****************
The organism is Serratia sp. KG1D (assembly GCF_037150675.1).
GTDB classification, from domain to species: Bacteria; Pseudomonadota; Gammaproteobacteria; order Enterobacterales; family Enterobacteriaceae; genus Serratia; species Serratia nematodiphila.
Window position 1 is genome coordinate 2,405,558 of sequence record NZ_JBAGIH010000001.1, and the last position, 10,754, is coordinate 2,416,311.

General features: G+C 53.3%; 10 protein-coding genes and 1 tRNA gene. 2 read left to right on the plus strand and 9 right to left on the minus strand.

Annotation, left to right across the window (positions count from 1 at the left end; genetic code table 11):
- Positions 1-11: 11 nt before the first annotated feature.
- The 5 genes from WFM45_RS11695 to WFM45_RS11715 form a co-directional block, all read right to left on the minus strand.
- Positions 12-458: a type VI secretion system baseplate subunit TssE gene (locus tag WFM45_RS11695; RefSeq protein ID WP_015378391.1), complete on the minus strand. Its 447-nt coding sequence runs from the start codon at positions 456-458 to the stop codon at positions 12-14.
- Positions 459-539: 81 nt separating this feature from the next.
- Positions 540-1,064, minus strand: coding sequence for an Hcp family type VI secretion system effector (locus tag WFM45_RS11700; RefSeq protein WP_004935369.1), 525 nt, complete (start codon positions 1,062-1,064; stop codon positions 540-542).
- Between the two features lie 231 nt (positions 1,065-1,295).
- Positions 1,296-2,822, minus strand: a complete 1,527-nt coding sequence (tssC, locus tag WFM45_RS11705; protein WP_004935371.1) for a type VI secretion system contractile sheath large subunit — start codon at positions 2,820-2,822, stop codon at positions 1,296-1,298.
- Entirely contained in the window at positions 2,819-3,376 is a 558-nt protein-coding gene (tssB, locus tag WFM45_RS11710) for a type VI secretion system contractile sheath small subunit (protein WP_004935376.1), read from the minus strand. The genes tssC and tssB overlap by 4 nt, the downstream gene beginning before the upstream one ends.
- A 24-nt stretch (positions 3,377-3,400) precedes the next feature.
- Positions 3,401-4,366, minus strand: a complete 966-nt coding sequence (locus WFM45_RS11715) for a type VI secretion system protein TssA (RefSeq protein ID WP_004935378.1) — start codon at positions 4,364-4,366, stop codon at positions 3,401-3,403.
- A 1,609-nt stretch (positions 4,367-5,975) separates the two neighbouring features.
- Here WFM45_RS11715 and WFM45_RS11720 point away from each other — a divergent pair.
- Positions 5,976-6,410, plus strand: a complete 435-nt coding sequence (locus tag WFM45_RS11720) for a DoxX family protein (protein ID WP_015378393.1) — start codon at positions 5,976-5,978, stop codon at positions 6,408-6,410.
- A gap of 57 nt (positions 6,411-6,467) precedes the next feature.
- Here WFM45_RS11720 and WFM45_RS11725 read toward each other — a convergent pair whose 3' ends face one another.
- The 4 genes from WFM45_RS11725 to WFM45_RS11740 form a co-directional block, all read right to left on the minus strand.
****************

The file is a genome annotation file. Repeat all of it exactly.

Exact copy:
The organism is Serratia sp. KG1D (assembly GCF_037150675.1).
GTDB classification, from domain to species: Bacteria; Pseudomonadota; Gammaproteobacteria; order Enterobacterales; family Enterobacteriaceae; genus Serratia; species Serratia nematodiphila.
Window position 1 is genome coordinate 2,405,558 of sequence record NZ_JBAGIH010000001.1, and the last position, 10,754, is coordinate 2,416,311.

General features: G+C 53.3%; 10 protein-coding genes and 1 tRNA gene. 2 read left to right on the plus strand and 9 right to left on the minus strand.

Annotation, left to right across the window (positions count from 1 at the left end; genetic code table 11):
- Positions 1-11: 11 nt before the first annotated feature.
- The 5 genes from WFM45_RS11695 to WFM45_RS11715 form a co-directional block, all read right to left on the minus strand.
- Positions 12-458: a type VI secretion system baseplate subunit TssE gene (locus tag WFM45_RS11695; RefSeq protein ID WP_015378391.1), complete on the minus strand. Its 447-nt coding sequence runs from the start codon at positions 456-458 to the stop codon at positions 12-14.
- Positions 459-539: 81 nt separating this feature from the next.
- Positions 540-1,064, minus strand: coding sequence for an Hcp family type VI secretion system effector (locus tag WFM45_RS11700; RefSeq protein WP_004935369.1), 525 nt, complete (start codon positions 1,062-1,064; stop codon positions 540-542).
- Between the two features lie 231 nt (positions 1,065-1,295).
- Positions 1,296-2,822, minus strand: a complete 1,527-nt coding sequence (tssC, locus tag WFM45_RS11705; protein WP_004935371.1) for a type VI secretion system contractile sheath large subunit — start codon at positions 2,820-2,822, stop codon at positions 1,296-1,298.
- Entirely contained in the window at positions 2,819-3,376 is a 558-nt protein-coding gene (tssB, locus tag WFM45_RS11710) for a type VI secretion system contractile sheath small subunit (protein WP_004935376.1), read from the minus strand. The genes tssC and tssB overlap by 4 nt, the downstream gene beginning before the upstream one ends.
- A 24-nt stretch (positions 3,377-3,400) precedes the next feature.
- Positions 3,401-4,366, minus strand: a complete 966-nt coding sequence (locus WFM45_RS11715) for a type VI secretion system protein TssA (RefSeq protein ID WP_004935378.1) — start codon at positions 4,364-4,366, stop codon at positions 3,401-3,403.
- A 1,609-nt stretch (positions 4,367-5,975) separates the two neighbouring features.
- Here WFM45_RS11715 and WFM45_RS11720 point away from each other — a divergent pair.
- Positions 5,976-6,410, plus strand: a complete 435-nt coding sequence (locus tag WFM45_RS11720) for a DoxX family protein (protein ID WP_015378393.1) — start codon at positions 5,976-5,978, stop codon at positions 6,408-6,410.
- A gap of 57 nt (positions 6,411-6,467) precedes the next feature.
- Here WFM45_RS11720 and WFM45_RS11725 read toward each other — a convergent pair whose 3' ends face one another.
- The 4 genes from WFM45_RS11725 to WFM45_RS11740 form a co-directional block, all read right to left on the minus strand.